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Little bite background: I joined a software company three years ago after graduated with art degree. It is fair to say I had not touched any code and never thought of that program thing before I joined the software company.

At the software company I dabbled into HTML, CSS, JS and SQL, and it turned out learning those languages were not so hard at all. I lean these languages just for developing apps or web site to see how it works, not for the sack of money or career. I just simply curious, and when I play with those language it makes me fell good, very good. I have built my own static web site, and now I am directing our web developers. now I want to lean something more powerful which could help me understand how dynamic web site works

Hanks to SO, I lean that Python is a very good language for people like me, and I spend couple of months to read and write some simple code when I get home from work. Printing "hello world" or slicing data or writing if a then b if c then d does not give me any felling of achievement. That is why I have picked Django up, which so far is more interesting than Python. I have wrote poll app, blog, photo app etc. by following tutorials.

As I expected, now I feel my python knowledge is limited and it hinders my further explore.

I need your help!


No CS background, just arts

Do not have much time, have to work more than 8 hours

Just want to lean web development

Medium knowledge of JS and SQL, good command of HTML and CSS.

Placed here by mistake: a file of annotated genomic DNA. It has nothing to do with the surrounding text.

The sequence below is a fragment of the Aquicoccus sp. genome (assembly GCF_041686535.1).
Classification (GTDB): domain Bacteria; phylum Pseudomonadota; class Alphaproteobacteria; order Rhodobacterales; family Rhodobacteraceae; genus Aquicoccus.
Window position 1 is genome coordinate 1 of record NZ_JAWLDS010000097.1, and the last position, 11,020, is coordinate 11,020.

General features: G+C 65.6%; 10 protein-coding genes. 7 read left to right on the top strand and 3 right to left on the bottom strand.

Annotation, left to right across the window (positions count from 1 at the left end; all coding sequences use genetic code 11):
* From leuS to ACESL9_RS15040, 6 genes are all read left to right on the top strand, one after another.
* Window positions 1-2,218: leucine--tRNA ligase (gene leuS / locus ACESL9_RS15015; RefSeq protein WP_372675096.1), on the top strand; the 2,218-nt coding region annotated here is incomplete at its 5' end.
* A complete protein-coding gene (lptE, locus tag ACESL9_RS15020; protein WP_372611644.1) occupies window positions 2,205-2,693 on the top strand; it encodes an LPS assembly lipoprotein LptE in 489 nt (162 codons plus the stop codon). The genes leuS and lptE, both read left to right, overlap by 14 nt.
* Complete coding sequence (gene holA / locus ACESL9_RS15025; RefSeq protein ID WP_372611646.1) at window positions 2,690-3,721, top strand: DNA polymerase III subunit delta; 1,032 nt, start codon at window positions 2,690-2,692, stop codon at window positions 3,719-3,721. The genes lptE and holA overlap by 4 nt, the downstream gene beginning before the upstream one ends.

share|improve this question
How could it be a bad choice - what is the worst that could happen? – matt b Mar 16 '11 at 3:44
It sounds like you've been successful with Django so far. I would occasionally try to do non-Django things in Python just to expand your knowledge of the language. But I certainly wouldn't stop learning Django. – dappawit Mar 16 '11 at 3:54
up vote 4 down vote accepted

It's a great choice. I might even argue it's a great way to learn python, because the documentation for Django is so amazing, and the path to progress so clear-cut and defined, that it keeps things interesting as well as structured.

I learned python on django, with no python/CS background as well. At first, I couldn't tell the difference between python and django :) I say the fit is even better with some experience with HTML/CSS/JS/SQL, as that's ultimately what you are producing with Django.

Learning Python is a rather open ended idea, and the applications of that knowledge require much more understanding than using a framework to build highly functional code that's at first, mostly the framework doing the work and perhaps a few lines of your own code.

Update: to adress your time problem and your direct goal of learning web development beyond static HTML/CSS, I can't think of anything faster than running django (particularly with your background): http://docs.djangoproject.com/en/dev/intro/tutorial01/

There are python web frameworks where you can launch a page, including installation, in about 10 total lines of code but none will match the docs of django.

  1. http://webpy.org/
  2. http://denied.immersedcode.org/ (1 large .py file with all dependencies inside)

I think the alternatives won't be a good tool to learn python but a useful tool once you're comfortable with python.

share|improve this answer
++ You could probably learn python from all the django docs alone! – Dolph Mar 16 '11 at 3:57

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